It's kind of funny, I went purely for the opportunity to try SUP at a good price, but I really enjoyed meeting and talking to some of the other participants. If I had more disposable income I'd be all about getting a board of my own; for now, I'm glad to have the opportunity to rent and participate in activities that are all planned out for me.

In other news, I've pretty much committed to a fall half marathon. I say "pretty much" because I'm going to do more running and make sure my hip doesn't give me too much trouble before actually paying. This winter, anything over 9 miles resulted in a lot of pain and limping through the ends of runs. I'm hoping that gradually ramping up my mileage (aka actually training) will help avoid that.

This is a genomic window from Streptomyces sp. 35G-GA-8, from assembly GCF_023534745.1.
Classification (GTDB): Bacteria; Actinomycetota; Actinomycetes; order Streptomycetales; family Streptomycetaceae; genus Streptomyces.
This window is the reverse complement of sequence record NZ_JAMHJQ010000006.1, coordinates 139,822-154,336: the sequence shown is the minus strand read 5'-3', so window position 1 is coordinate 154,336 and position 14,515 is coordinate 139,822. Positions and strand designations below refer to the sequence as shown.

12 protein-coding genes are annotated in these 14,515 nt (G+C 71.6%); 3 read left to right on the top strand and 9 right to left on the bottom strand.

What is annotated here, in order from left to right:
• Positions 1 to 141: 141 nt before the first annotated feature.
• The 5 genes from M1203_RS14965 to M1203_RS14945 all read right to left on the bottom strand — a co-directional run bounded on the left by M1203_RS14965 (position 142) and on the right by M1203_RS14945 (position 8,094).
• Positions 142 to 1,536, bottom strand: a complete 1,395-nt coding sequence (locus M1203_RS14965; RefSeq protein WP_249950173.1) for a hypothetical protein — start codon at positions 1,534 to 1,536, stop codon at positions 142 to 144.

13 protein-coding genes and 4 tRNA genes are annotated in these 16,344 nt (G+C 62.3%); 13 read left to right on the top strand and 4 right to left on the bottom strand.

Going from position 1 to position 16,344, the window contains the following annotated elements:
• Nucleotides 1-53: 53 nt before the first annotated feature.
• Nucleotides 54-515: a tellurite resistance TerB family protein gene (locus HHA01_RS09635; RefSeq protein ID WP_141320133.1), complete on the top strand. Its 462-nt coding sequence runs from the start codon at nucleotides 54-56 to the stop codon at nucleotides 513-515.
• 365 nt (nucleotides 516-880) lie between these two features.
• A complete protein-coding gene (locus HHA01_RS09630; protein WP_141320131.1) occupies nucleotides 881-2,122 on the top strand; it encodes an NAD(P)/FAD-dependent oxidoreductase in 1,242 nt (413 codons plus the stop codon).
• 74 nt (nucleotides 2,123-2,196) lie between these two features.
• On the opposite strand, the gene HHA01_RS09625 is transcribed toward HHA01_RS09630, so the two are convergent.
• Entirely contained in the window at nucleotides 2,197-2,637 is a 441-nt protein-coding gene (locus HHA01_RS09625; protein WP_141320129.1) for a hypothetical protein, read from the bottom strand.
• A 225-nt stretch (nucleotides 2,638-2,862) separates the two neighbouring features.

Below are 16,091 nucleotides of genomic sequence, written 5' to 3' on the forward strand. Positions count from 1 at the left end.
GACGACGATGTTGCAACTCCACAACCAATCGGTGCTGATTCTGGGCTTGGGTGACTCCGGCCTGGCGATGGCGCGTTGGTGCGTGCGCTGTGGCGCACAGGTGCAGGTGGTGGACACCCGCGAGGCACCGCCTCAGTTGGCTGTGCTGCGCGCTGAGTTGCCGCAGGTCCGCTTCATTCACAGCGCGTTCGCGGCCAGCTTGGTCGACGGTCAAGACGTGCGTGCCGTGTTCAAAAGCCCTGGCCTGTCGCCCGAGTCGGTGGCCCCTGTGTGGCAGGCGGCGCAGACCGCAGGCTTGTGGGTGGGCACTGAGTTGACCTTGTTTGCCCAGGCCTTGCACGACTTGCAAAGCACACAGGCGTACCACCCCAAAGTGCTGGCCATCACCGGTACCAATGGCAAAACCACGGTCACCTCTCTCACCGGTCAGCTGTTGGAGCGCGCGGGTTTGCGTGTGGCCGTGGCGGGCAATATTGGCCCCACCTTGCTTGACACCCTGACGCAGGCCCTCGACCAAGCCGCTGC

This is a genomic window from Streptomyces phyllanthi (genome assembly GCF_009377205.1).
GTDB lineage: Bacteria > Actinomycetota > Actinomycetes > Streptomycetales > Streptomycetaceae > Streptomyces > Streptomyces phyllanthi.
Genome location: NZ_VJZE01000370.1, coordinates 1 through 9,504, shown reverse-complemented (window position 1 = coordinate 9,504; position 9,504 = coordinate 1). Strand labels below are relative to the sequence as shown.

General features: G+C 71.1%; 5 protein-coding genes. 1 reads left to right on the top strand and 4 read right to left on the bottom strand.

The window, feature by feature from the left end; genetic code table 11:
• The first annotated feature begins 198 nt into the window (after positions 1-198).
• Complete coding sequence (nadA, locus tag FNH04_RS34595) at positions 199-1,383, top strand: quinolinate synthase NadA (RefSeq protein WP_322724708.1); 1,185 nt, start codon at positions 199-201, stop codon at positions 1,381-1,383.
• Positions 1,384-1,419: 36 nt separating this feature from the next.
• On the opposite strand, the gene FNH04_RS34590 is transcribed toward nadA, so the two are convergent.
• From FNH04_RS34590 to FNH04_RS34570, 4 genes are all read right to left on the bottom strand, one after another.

If everything goes all right with my hip, the October MO Cowbell will be only my second road half marathon (though I've done several trail HMs). The first, in October 2010, was such a success that I've been hesitant to run another because I'm not so sure I can do as well. Finishing just under 2 hours and meeting my A goal was awesome. I definitely don't have that kind of a finish in me right now. I guess where the training comes in, huh?

Morning #run. The awesome thing about sleeping in is that the heat and humidity are way worse when you DO get up. #halfmarathontraining #running

So I'm running more or less regularly again. With the time off and the heat, it's not too pretty, but at least I'm getting in shape for next month's Thunder Rolls 24 hr adventure race. Though I'm not involved in any crazy bets, my teammates once again have some major stakes, and I don't want to get left in the dust by them.


After all, if it's anything like last year, I'm not going to want miss a minute.

Sunday, July 14, 2013

Tour de Nothing